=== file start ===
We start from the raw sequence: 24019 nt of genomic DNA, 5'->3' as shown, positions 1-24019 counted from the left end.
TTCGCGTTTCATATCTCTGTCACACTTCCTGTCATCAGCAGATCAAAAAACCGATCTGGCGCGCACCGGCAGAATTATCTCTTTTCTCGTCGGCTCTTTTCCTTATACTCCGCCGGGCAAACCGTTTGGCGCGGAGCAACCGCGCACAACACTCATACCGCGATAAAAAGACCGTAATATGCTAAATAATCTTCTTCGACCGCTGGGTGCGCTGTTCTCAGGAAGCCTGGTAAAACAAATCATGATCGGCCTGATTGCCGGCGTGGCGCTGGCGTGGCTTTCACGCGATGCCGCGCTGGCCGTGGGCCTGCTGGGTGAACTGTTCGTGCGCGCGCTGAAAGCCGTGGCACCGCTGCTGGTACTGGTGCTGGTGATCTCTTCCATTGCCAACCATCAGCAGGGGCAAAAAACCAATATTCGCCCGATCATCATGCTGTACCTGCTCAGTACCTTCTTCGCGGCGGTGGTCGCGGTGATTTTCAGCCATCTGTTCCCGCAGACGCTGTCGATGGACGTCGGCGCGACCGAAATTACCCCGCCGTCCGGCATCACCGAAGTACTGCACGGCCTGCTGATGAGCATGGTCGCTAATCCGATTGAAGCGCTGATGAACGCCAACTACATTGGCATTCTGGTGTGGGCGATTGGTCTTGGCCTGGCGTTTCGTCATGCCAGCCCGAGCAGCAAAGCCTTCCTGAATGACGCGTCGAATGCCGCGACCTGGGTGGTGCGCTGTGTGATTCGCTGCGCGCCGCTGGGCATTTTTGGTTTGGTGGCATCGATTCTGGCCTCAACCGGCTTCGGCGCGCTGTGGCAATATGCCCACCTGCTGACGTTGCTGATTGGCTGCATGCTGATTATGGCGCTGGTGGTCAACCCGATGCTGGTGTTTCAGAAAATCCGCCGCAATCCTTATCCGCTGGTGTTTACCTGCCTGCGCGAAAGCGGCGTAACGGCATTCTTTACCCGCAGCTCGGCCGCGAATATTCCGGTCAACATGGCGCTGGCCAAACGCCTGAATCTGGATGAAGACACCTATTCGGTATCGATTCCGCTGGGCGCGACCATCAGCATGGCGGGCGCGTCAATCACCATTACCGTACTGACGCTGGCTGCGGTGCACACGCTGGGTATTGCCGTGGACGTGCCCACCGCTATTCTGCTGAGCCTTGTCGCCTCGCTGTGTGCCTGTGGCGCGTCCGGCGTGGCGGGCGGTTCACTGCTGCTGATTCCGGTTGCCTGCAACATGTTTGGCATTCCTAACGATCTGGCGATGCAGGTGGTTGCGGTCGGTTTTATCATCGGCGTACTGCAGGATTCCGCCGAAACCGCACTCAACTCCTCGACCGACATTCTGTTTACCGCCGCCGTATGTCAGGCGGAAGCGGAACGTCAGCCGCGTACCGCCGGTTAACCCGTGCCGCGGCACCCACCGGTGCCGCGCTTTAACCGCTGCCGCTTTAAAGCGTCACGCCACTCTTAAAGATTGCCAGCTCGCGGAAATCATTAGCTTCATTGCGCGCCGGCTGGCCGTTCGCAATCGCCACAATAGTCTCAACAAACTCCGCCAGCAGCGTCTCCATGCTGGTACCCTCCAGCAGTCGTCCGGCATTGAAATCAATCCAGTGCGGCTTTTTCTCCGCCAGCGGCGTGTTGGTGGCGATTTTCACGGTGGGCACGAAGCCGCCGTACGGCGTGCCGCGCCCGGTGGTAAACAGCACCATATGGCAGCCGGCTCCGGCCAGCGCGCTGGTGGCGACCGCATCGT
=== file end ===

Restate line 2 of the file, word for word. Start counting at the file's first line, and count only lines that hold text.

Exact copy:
TTCGCGTTTCATATCTCTGTCACACTTCCTGTCATCAGCAGATCAAAAAACCGATCTGGCGCGCACCGGCAGAATTATCTCTTTTCTCGTCGGCTCTTTTCCTTATACTCCGCCGGGCAAACCGTTTGGCGCGGAGCAACCGCGCACAACACTCATACCGCGATAAAAAGACCGTAATATGCTAAATAATCTTCTTCGACCGCTGGGTGCGCTGTTCTCAGGAAGCCTGGTAAAACAAATCATGATCGGCCTGATTGCCGGCGTGGCGCTGGCGTGGCTTTCACGCGATGCCGCGCTGGCCGTGGGCCTGCTGGGTGAACTGTTCGTGCGCGCGCTGAAAGCCGTGGCACCGCTGCTGGTACTGGTGCTGGTGATCTCTTCCATTGCCAACCATCAGCAGGGGCAAAAAACCAATATTCGCCCGATCATCATGCTGTACCTGCTCAGTACCTTCTTCGCGGCGGTGGTCGCGGTGATTTTCAGCCATCTGTTCCCGCAGACGCTGTCGATGGACGTCGGCGCGACCGAAATTACCCCGCCGTCCGGCATCACCGAAGTACTGCACGGCCTGCTGATGAGCATGGTCGCTAATCCGATTGAAGCGCTGATGAACGCCAACTACATTGGCATTCTGGTGTGGGCGATTGGTCTTGGCCTGGCGTTTCGTCATGCCAGCCCGAGCAGCAAAGCCTTCCTGAATGACGCGTCGAATGCCGCGACCTGGGTGGTGCGCTGTGTGATTCGCTGCGCGCCGCTGGGCATTTTTGGTTTGGTGGCATCGATTCTGGCCTCAACCGGCTTCGGCGCGCTGTGGCAATATGCCCACCTGCTGACGTTGCTGATTGGCTGCATGCTGATTATGGCGCTGGTGGTCAACCCGATGCTGGTGTTTCAGAAAATCCGCCGCAATCCTTATCCGCTGGTGTTTACCTGCCTGCGCGAAAGCGGCGTAACGGCATTCTTTACCCGCAGCTCGGCCGCGAATATTCCGGTCAACATGGCGCTGGCCAAACGCCTGAATCTGGATGAAGACACCTATTCGGTATCGATTCCGCTGGGCGCGACCATCAGCATGGCGGGCGCGTCAATCACCATTACCGTACTGACGCTGGCTGCGGTGCACACGCTGGGTATTGCCGTGGACGTGCCCACCGCTATTCTGCTGAGCCTTGTCGCCTCGCTGTGTGCCTGTGGCGCGTCCGGCGTGGCGGGCGGTTCACTGCTGCTGATTCCGGTTGCCTGCAACATGTTTGGCATTCCTAACGATCTGGCGATGCAGGTGGTTGCGGTCGGTTTTATCATCGGCGTACTGCAGGATTCCGCCGAAACCGCACTCAACTCCTCGACCGACATTCTGTTTACCGCCGCCGTATGTCAGGCGGAAGCGGAACGTCAGCCGCGTACCGCCGGTTAACCCGTGCCGCGGCACCCACCGGTGCCGCGCTTTAACCGCTGCCGCTTTAAAGCGTCACGCCACTCTTAAAGATTGCCAGCTCGCGGAAATCATTAGCTTCATTGCGCGCCGGCTGGCCGTTCGCAATCGCCACAATAGTCTCAACAAACTCCGCCAGCAGCGTCTCCATGCTGGTACCCTCCAGCAGTCGTCCGGCATTGAAATCAATCCAGTGCGGCTTTTTCTCCGCCAGCGGCGTGTTGGTGGCGATTTTCACGGTGGGCACGAAGCCGCCGTACGGCGTGCCGCGCCCGGTGGTAAACAGCACCATATGGCAGCCGGCTCCGGCCAGCGCGCTGGTGGCGACCGCATCGT